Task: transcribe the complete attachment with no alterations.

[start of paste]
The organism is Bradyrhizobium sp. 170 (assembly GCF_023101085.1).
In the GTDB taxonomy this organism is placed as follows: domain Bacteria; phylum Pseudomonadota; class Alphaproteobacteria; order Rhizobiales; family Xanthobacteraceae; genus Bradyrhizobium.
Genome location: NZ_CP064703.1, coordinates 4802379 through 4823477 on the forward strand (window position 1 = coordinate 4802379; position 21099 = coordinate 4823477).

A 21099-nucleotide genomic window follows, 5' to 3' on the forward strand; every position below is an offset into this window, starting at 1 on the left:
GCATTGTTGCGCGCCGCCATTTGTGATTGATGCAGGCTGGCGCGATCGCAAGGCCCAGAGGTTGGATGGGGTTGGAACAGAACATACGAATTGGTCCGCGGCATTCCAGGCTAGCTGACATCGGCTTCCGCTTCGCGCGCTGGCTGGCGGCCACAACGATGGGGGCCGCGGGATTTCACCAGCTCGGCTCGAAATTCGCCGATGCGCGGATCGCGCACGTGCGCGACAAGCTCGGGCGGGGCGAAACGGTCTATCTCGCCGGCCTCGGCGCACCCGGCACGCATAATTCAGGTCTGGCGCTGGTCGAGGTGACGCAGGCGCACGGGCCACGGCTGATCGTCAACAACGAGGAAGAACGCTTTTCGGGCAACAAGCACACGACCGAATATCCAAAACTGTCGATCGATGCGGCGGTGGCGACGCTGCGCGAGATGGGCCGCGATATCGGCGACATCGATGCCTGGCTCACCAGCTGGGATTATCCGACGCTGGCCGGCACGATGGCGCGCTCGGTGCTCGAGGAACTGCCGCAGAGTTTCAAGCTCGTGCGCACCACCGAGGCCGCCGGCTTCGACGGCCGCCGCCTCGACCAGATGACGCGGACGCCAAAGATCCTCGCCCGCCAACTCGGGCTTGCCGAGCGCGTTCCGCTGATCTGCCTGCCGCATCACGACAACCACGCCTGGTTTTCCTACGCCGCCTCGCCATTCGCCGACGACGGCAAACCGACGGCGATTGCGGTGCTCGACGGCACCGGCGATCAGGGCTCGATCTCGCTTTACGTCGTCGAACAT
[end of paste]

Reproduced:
The organism is Bradyrhizobium sp. 170 (assembly GCF_023101085.1).
In the GTDB taxonomy this organism is placed as follows: domain Bacteria; phylum Pseudomonadota; class Alphaproteobacteria; order Rhizobiales; family Xanthobacteraceae; genus Bradyrhizobium.
Genome location: NZ_CP064703.1, coordinates 4802379 through 4823477 on the forward strand (window position 1 = coordinate 4802379; position 21099 = coordinate 4823477).

A 21099-nucleotide genomic window follows, 5' to 3' on the forward strand; every position below is an offset into this window, starting at 1 on the left:
GCATTGTTGCGCGCCGCCATTTGTGATTGATGCAGGCTGGCGCGATCGCAAGGCCCAGAGGTTGGATGGGGTTGGAACAGAACATACGAATTGGTCCGCGGCATTCCAGGCTAGCTGACATCGGCTTCCGCTTCGCGCGCTGGCTGGCGGCCACAACGATGGGGGCCGCGGGATTTCACCAGCTCGGCTCGAAATTCGCCGATGCGCGGATCGCGCACGTGCGCGACAAGCTCGGGCGGGGCGAAACGGTCTATCTCGCCGGCCTCGGCGCACCCGGCACGCATAATTCAGGTCTGGCGCTGGTCGAGGTGACGCAGGCGCACGGGCCACGGCTGATCGTCAACAACGAGGAAGAACGCTTTTCGGGCAACAAGCACACGACCGAATATCCAAAACTGTCGATCGATGCGGCGGTGGCGACGCTGCGCGAGATGGGCCGCGATATCGGCGACATCGATGCCTGGCTCACCAGCTGGGATTATCCGACGCTGGCCGGCACGATGGCGCGCTCGGTGCTCGAGGAACTGCCGCAGAGTTTCAAGCTCGTGCGCACCACCGAGGCCGCCGGCTTCGACGGCCGCCGCCTCGACCAGATGACGCGGACGCCAAAGATCCTCGCCCGCCAACTCGGGCTTGCCGAGCGCGTTCCGCTGATCTGCCTGCCGCATCACGACAACCACGCCTGGTTTTCCTACGCCGCCTCGCCATTCGCCGACGACGGCAAACCGACGGCGATTGCGGTGCTCGACGGCACCGGCGATCAGGGCTCGATCTCGCTTTACGTCGTCGAACAT